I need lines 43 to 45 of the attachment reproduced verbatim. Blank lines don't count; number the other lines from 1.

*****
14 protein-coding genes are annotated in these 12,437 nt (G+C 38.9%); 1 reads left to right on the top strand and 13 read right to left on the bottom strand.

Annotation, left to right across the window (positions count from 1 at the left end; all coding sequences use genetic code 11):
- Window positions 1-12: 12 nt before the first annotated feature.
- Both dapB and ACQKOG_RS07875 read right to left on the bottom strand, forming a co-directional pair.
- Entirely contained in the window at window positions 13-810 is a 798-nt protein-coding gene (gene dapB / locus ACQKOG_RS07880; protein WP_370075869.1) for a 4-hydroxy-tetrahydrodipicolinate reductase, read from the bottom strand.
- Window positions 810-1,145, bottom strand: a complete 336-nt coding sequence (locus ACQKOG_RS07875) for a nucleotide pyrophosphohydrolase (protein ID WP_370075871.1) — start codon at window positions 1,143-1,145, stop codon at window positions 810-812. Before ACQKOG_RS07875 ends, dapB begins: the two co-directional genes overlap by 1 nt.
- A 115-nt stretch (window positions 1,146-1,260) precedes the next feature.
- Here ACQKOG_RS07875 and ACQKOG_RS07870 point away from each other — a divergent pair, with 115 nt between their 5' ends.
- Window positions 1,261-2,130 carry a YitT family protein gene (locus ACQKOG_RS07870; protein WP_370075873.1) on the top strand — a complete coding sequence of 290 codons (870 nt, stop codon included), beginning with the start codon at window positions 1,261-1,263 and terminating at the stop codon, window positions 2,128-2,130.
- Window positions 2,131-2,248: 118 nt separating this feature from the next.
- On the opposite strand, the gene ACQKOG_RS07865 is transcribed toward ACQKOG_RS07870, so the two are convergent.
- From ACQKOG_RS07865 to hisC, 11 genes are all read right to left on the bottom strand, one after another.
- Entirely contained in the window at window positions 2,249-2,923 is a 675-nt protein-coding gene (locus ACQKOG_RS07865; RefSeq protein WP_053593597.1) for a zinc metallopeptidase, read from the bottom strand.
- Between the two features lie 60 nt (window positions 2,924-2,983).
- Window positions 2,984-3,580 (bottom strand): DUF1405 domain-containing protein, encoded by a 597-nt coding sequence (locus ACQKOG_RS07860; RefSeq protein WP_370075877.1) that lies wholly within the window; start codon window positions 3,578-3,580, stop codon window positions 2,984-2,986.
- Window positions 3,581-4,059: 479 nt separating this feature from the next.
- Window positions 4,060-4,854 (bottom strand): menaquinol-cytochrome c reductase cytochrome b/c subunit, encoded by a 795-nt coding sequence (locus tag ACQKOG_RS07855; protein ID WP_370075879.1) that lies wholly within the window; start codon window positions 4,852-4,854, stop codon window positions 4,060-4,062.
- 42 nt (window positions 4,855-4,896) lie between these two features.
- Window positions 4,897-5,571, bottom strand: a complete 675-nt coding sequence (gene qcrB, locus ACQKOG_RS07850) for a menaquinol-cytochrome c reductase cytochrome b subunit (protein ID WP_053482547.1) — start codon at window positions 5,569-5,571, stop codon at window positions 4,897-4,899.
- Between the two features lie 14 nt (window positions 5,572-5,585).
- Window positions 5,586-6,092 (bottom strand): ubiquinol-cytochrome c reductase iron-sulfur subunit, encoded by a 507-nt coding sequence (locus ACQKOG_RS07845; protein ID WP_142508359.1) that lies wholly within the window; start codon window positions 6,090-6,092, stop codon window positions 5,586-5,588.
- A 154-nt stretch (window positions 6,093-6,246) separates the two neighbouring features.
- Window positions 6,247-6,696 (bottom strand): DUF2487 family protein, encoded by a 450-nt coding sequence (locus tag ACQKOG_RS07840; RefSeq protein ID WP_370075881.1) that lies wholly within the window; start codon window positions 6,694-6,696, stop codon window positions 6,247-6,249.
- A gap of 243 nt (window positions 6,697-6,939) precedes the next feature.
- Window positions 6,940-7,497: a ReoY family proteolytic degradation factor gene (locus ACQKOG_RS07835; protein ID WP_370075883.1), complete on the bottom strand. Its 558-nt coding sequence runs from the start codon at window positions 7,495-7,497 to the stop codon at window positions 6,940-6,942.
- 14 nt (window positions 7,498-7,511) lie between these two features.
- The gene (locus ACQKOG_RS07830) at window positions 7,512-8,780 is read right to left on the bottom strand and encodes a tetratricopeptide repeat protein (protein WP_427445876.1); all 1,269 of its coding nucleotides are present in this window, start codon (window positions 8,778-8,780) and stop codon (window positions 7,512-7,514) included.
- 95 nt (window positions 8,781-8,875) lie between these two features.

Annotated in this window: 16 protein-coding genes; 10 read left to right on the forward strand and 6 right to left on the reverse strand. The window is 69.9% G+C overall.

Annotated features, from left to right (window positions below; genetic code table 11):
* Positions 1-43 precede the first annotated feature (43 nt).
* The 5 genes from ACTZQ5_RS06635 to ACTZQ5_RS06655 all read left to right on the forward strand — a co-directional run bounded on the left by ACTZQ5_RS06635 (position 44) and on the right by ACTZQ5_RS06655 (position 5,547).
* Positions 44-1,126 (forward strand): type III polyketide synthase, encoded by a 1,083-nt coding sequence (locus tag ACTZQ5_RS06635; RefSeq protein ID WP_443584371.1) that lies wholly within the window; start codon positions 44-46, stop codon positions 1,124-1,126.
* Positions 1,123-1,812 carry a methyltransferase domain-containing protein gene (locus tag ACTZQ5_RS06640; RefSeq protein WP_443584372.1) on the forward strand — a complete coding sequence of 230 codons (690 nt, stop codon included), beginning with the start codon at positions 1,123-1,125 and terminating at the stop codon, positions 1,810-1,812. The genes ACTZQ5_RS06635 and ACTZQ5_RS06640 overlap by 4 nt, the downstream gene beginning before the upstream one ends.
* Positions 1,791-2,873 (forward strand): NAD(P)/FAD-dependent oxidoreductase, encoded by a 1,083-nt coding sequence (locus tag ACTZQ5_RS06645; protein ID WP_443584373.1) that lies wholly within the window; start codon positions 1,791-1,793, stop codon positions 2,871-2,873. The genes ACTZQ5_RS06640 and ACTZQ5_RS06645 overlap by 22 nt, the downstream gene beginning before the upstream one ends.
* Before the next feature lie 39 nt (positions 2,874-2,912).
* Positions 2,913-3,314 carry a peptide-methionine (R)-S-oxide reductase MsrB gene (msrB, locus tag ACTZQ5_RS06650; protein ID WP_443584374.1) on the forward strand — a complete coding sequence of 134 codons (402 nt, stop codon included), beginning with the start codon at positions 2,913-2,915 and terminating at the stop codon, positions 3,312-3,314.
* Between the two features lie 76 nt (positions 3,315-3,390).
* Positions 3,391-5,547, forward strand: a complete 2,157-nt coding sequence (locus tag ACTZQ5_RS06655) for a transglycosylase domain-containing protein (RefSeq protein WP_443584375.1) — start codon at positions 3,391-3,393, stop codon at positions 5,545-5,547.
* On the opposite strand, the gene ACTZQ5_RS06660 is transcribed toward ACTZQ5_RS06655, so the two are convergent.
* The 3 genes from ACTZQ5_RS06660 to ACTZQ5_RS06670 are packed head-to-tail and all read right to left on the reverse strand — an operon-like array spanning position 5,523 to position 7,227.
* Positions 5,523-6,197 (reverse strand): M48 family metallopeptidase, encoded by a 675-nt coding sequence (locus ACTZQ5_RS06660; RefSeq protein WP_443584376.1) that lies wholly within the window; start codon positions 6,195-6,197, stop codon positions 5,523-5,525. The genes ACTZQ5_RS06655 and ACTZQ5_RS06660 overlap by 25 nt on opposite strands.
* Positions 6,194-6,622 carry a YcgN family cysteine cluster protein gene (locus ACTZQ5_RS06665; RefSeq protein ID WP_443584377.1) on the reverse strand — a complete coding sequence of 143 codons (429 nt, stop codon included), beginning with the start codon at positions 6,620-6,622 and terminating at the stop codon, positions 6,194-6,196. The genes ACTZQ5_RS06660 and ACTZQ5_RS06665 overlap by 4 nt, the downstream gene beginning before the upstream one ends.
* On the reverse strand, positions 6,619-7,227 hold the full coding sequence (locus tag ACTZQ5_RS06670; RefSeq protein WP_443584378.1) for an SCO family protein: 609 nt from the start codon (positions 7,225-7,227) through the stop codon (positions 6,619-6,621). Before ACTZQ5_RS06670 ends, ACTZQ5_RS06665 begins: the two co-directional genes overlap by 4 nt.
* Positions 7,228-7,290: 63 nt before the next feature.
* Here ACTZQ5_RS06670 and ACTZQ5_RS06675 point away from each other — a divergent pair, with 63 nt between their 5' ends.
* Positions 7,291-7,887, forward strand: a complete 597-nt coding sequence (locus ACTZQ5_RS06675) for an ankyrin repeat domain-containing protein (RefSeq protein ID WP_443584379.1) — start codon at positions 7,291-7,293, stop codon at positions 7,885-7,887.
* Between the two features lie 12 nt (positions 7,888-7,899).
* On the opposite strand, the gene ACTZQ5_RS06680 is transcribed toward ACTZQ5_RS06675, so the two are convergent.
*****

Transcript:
* Positions 6,194-6,622 carry a YcgN family cysteine cluster protein gene (locus ACTZQ5_RS06665; RefSeq protein ID WP_443584377.1) on the reverse strand — a complete coding sequence of 143 codons (429 nt, stop codon included), beginning with the start codon at positions 6,620-6,622 and terminating at the stop codon, positions 6,194-6,196. The genes ACTZQ5_RS06660 and ACTZQ5_RS06665 overlap by 4 nt, the downstream gene beginning before the upstream one ends.
* On the reverse strand, positions 6,619-7,227 hold the full coding sequence (locus tag ACTZQ5_RS06670; RefSeq protein WP_443584378.1) for an SCO family protein: 609 nt from the start codon (positions 7,225-7,227) through the stop codon (positions 6,619-6,621). Before ACTZQ5_RS06670 ends, ACTZQ5_RS06665 begins: the two co-directional genes overlap by 4 nt.
* Positions 7,228-7,290: 63 nt before the next feature.